I never knew my grandfather. He died 18 year before I was born. Until recently I knew nothing about him. My father only spoke of him twice in my memory. Both times my father had too much to drink and was crying. The words he spoke gave me the impression that my grandfather had commited suicide. And so I never asked about my grandfather for fear of upsetting my father. My father died in 1967. In the 1970's the mini-series "Roots" brought my curiosity back to the surface. Who was this man that upset my father so much? Did he actually commit suicide? What kind of person was he? Where did he come from?
I knew the date of his death. So my first step in finding my grandfather was to go to the Rutgers Alexander Library in New Brunswick and look up the local newspaper on micro film for his obituary. What a shock that was! There on the FRONT PAGE of The Daily Home News was a story about my grandfather. He hadn't committed suicide. It was all a tragic accident! The whole family was out for a Sunday drive on a beautiful day. It was July 26, 1926. They were on their way to Hadley Field, where the first night airmail long distance service took place July 1, 1925. Charles Lindbergh used this field prior to his 1927 world famous transatlantic flight. I can remember as a kid my uncle driving me to that same air field to watch the planes take off and land. On the way to the air field a funny noise caught the attention of my grandfather. They stopped the car. When my grandfather leaned out to look for a possible flat tire, the door popped open. He landed on his head. He was briefly revived with water from a nearby pastor's water pump and taken to the hospital. There they put a bandage on his head and sent him home to bed. He died from a cerebral hemorrhage. My father was 11 years old. He witnessed the whole thing.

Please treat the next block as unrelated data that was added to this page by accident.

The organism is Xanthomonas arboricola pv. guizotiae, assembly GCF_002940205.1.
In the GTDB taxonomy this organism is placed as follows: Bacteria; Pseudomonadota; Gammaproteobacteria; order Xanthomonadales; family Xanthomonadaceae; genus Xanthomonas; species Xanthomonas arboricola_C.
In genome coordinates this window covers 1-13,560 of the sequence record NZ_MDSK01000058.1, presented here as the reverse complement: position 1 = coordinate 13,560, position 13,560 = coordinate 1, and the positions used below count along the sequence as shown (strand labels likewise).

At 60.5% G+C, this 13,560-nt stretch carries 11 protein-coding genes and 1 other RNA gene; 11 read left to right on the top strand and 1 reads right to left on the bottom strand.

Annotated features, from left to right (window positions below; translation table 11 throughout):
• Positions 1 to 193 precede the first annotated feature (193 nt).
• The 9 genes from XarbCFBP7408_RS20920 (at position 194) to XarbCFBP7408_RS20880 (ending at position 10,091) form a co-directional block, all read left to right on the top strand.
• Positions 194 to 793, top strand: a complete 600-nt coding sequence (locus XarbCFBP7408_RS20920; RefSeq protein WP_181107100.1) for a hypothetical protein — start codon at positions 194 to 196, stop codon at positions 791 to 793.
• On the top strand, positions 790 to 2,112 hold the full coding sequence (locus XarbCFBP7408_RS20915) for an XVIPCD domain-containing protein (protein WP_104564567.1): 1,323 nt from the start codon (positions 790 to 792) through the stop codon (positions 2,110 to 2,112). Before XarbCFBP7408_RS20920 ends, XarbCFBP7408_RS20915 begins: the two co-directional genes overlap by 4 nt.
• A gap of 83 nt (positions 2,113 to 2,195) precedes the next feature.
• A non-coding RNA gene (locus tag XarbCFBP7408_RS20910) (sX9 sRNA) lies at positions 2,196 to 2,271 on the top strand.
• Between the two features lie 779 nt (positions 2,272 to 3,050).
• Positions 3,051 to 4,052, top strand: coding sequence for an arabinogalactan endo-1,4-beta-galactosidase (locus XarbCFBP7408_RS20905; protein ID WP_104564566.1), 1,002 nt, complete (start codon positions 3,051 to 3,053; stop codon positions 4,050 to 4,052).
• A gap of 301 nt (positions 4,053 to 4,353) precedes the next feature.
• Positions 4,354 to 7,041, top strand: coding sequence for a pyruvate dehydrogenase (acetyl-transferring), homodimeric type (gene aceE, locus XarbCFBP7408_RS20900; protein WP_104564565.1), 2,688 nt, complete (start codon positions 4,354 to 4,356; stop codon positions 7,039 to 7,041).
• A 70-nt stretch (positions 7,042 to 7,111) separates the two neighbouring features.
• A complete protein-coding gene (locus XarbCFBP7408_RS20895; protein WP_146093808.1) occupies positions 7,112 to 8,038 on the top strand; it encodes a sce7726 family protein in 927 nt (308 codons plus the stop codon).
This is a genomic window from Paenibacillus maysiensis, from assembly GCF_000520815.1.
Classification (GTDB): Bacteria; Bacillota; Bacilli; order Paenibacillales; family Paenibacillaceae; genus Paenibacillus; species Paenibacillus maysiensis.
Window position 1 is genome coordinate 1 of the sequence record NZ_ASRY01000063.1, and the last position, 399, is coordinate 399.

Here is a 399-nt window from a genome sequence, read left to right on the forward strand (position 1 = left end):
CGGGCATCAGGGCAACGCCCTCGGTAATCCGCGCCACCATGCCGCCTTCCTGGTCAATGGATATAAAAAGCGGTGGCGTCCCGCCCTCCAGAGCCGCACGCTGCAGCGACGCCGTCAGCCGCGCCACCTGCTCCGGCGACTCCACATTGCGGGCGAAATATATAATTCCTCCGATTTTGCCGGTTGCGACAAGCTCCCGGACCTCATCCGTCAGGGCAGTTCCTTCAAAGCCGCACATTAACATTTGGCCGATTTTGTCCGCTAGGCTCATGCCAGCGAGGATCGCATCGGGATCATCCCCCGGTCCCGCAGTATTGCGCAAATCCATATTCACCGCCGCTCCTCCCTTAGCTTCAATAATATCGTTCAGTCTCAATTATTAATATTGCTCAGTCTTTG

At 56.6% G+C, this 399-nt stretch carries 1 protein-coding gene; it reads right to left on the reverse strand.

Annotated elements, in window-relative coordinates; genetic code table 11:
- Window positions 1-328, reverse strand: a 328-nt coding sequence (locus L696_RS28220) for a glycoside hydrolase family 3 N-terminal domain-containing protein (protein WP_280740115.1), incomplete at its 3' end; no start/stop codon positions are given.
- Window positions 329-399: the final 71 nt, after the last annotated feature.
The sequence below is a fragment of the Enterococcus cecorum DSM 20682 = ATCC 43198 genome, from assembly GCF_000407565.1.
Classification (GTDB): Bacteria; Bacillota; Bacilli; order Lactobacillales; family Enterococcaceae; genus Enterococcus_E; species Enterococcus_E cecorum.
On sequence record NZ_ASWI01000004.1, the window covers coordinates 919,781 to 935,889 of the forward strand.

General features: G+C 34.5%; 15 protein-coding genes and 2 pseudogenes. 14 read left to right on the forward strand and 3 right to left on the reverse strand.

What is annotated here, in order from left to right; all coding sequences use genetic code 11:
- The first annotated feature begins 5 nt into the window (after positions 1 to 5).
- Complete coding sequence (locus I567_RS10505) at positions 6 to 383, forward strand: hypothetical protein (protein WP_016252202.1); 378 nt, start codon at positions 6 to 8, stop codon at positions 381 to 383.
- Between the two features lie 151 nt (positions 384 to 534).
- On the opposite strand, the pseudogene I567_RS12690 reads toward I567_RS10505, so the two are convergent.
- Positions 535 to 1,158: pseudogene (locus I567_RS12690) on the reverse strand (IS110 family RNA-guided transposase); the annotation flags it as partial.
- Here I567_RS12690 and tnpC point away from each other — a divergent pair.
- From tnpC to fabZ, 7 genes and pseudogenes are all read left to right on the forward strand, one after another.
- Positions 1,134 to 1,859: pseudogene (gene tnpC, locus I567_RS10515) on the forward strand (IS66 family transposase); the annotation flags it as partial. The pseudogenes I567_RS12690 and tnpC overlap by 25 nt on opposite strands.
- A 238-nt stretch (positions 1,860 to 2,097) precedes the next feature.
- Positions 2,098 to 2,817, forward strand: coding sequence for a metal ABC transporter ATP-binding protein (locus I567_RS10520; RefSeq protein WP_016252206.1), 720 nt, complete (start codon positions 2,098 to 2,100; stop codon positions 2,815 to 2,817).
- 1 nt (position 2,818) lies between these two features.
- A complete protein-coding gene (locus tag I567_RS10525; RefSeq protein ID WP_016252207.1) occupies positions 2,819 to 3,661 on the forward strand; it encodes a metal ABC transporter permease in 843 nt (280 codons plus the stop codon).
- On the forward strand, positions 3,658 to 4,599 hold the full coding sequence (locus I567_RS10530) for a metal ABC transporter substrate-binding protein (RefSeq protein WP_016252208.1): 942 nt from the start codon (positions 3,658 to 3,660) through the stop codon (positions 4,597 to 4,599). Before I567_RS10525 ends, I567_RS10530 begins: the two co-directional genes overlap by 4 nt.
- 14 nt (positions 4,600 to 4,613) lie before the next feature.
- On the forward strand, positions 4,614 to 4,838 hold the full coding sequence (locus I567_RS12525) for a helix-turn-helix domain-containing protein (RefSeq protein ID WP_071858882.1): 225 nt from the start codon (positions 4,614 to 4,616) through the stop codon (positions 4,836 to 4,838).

Now my curiosity was peaking. I asked my mother for information. My father was born in Pageton, West Virginia. This town is so small you cannot find it on a map. She suggested that I contact an elderly couple in Pageton, West Virginia, Anna and Johnnie Valach. They were childhood friends of my father. In 1977 I sent them a letter asking for any information about my grandfather. They invited us to come down and see the mining area where my grandfather lived and worked.
This was the beginning of my journey of discovery.
Episode (2) The Walk Begins